Tag Archives: eurozone crisis
One of the most brilliantly provocative pieces that our CSO has recently come across is Financial Times doyen Simon Kuper’s Smile if you’re European (3rd May 2013). Kuper convincingly posits that while the banner headlines concerning Europe pertain almost invariably these days to crisis and decline, the continent’s ‘terrible time’ is not necessarily one that looks so bad ‘compared with probably every other continent and any time in history’. The co-author of the wonderful Soccernomics cogently points to Europe’s exceptional paucity of large-scale violence, high life expectancies, relative lack of corruption perception and economic equity as reasons why life even in dynamic emerging markets will take a long time to catch up to what is considered ordinariness in the Old Continent.
Yet as convincing as Kuper’s analysis seems, after some reflection we at Mediolana believe that he has neglected to give weight to several factors which may point to a less benign future for the land mass that did so much to define much of the nineteenth and twentieth centuries:
1. Geography. Kuper is writing from Turin, home of Juventus and Fiat, and one of the most affluent and well-run cities not just in northern Italy but the entire world. A perspective from several other football-mad European metropolises – Madrid and Lisbon, let alone Athens – is pronouncedly different; in an uncomfortable number of countries, the European dream of tidy prosperity has already been annihilated.
2. Change. As those familiar with Asian and African history will no doubt be especially aware, great societies can and do go into astonishing decline which may not be arrested within any reassuring timescale. The dispassionate observer can see traces of this in countries such as Spain, which lost 2.7 million mobile telephone subscribers in 2012 and whose digital telecoms base continues to shrink. At the same time, the last few decades has seen the near-monopoly which the developed world held on the Wonders of Modern Life – such as metro systems, higher education and world-class ice-cream and coffee – eroded.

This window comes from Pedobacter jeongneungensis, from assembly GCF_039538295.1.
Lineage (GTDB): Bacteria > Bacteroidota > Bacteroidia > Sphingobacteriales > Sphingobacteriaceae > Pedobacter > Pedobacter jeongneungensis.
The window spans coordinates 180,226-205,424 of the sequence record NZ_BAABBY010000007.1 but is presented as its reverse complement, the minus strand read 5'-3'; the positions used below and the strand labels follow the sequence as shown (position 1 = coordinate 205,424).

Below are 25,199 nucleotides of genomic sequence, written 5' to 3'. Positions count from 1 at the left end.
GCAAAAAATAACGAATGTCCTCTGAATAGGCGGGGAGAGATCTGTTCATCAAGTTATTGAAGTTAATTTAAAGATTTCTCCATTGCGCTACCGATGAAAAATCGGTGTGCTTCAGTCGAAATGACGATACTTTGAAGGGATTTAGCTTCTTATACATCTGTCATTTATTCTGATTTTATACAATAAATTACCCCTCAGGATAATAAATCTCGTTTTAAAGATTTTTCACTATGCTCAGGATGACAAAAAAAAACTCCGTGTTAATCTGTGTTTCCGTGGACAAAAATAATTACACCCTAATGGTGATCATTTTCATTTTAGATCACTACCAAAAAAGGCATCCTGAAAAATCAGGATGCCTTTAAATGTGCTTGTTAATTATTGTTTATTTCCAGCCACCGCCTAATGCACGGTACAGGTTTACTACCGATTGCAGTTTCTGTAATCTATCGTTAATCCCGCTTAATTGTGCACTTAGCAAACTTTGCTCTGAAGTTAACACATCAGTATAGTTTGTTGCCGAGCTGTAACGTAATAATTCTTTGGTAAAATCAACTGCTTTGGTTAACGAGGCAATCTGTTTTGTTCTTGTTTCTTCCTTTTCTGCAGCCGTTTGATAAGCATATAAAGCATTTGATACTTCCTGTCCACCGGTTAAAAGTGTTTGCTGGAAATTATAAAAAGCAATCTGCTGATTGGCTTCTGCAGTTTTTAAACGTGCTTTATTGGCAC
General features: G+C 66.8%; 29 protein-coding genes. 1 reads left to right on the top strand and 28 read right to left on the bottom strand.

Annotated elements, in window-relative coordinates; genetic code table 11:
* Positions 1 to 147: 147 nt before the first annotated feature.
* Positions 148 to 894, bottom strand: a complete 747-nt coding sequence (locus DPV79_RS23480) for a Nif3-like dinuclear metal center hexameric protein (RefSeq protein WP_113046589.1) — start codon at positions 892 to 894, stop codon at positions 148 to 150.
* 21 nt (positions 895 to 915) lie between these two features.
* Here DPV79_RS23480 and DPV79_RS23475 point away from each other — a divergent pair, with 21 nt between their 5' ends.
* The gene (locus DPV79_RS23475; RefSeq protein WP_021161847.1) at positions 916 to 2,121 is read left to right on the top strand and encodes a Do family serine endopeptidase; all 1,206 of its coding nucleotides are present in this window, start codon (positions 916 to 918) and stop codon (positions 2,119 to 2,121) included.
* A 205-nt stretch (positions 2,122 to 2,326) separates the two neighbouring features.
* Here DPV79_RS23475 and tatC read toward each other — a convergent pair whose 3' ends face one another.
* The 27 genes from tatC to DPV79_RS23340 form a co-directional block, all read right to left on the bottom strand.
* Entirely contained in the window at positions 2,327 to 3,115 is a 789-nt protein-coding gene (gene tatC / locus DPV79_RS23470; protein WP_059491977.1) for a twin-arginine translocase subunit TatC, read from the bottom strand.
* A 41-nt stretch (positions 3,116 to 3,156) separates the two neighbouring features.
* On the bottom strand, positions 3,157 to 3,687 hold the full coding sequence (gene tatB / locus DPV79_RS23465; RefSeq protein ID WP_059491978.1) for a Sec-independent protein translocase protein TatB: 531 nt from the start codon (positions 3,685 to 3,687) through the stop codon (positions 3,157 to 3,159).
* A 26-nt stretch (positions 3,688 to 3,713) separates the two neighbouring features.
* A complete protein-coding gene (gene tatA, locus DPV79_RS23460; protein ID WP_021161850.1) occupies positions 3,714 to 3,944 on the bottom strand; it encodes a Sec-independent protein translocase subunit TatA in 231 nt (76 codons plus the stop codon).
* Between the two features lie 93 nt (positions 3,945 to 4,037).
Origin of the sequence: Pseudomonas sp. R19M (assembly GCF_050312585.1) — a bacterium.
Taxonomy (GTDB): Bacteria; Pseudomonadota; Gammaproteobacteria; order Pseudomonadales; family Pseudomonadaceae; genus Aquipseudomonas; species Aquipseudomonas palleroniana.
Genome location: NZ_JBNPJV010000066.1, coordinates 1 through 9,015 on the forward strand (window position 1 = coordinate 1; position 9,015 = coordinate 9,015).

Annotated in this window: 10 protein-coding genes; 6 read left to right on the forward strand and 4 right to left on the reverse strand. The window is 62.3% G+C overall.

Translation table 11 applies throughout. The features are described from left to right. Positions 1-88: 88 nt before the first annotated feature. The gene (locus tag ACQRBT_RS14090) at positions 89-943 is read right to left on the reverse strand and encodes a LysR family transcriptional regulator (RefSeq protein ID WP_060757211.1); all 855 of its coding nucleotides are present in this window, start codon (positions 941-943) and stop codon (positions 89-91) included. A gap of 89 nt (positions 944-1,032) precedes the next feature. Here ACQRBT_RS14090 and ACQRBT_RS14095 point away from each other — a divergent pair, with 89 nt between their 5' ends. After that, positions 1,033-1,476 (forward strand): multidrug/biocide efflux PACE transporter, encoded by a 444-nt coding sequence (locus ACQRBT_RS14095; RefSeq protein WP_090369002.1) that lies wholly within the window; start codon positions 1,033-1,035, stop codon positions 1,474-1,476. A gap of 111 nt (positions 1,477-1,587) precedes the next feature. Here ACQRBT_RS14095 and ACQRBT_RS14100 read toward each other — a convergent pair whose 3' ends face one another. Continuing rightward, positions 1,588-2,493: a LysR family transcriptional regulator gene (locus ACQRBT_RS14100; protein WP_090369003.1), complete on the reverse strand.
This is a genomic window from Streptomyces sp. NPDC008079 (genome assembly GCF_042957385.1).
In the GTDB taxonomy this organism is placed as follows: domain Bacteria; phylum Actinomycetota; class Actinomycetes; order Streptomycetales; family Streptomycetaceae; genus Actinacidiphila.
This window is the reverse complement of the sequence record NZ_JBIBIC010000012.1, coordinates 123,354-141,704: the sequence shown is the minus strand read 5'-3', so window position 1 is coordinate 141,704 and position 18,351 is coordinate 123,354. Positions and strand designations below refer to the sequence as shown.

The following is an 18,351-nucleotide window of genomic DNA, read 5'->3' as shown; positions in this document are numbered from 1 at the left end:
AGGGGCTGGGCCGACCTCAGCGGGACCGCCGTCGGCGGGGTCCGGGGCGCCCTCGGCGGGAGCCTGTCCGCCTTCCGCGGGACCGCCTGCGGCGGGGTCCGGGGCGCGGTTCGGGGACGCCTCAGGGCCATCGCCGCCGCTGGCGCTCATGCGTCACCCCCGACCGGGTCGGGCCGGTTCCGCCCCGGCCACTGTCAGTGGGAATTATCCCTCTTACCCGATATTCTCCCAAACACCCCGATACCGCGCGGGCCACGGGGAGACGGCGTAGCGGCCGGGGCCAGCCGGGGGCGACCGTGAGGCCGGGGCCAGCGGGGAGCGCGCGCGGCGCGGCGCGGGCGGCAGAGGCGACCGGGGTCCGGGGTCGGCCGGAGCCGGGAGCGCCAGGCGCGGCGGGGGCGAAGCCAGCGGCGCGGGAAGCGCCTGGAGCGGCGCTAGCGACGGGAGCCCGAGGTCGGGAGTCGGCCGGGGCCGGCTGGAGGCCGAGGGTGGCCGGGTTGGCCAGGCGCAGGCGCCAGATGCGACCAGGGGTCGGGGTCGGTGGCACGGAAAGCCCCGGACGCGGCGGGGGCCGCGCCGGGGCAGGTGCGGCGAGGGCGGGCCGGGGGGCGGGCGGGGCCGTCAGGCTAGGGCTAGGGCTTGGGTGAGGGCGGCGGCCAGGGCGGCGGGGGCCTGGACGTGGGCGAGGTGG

3. Generation. As someone born in 1969, Kuper would have had access to a normal jobs market upon graduation from university in the early 1990s. To anyone facing relevant unemployment rates of c.50%+ in countries as diverse and Portugal and Bosnia, the future prospects of Europe minus the chance for reasonable remuneration and capital accumulation will look decidedly different.
Back in 2007, our Creative Director & CSO Asad Yawar foresaw the rise of Turkey – something not even on the global international relations agenda at the peak of the Euro-American credit bubble – as having ‘far-reaching implications…for Europe, Central Asia and the Middle East’.
Since that time, Turkey has been the only major European economy aside from Germany and oil-rich Russia to come close to transcending the global economic crisis. But its longstanding trajectory of joining the European Union – a goal which was confirmed with Turkey’s official bid to join the European Economic Community almost exactly twenty-six years ago – does not look nearly as attractive as it might have done even five years ago. A condition of Turkey’s EU accession is the eventual replacement of the Turkish lira with the much-maligned euro; given the experiences of present eurozone periphery countries, where even sacrosanct pillars of private property such as bank deposits and gold have become collateral damage in a financial armageddon, it is doubtful whether a country which could in theory gain many of the benefits of European Union membership without actually joining would choose to take the obvious risk constituted by signing up to the EU.
With an ever-growing international reach – Turkey’s foreign aid budget nearly doubled from 2011 (US$1.3bn) to 2012 (US$2.5bn) – the state that contains the former imperial capital of the Ottoman Empire clearly has options regarding its future alliances. But what, if any are the alternatives to the EU? After some contemplation, we at Mediolana came up with the following:
1. Shanghai Cooperation Organisation. This international bloc – ironically headquartered in Beijing – is fundamentally a Eurasian security alliance. While the current Turkish Prime Minister Recep Tayyip Erdoğan has openly stated his keenness on joining the SCO, these sentiments do not appear to be shared even by other senior figures in his own AK Party, and it is easy to see why. Totally dominated by Russia and China and offering little in terms of environmental or human rights standards, Turkey would have little leverage within this grouping and would have no additional incentives at all to improve two of its (presently) weaker areas.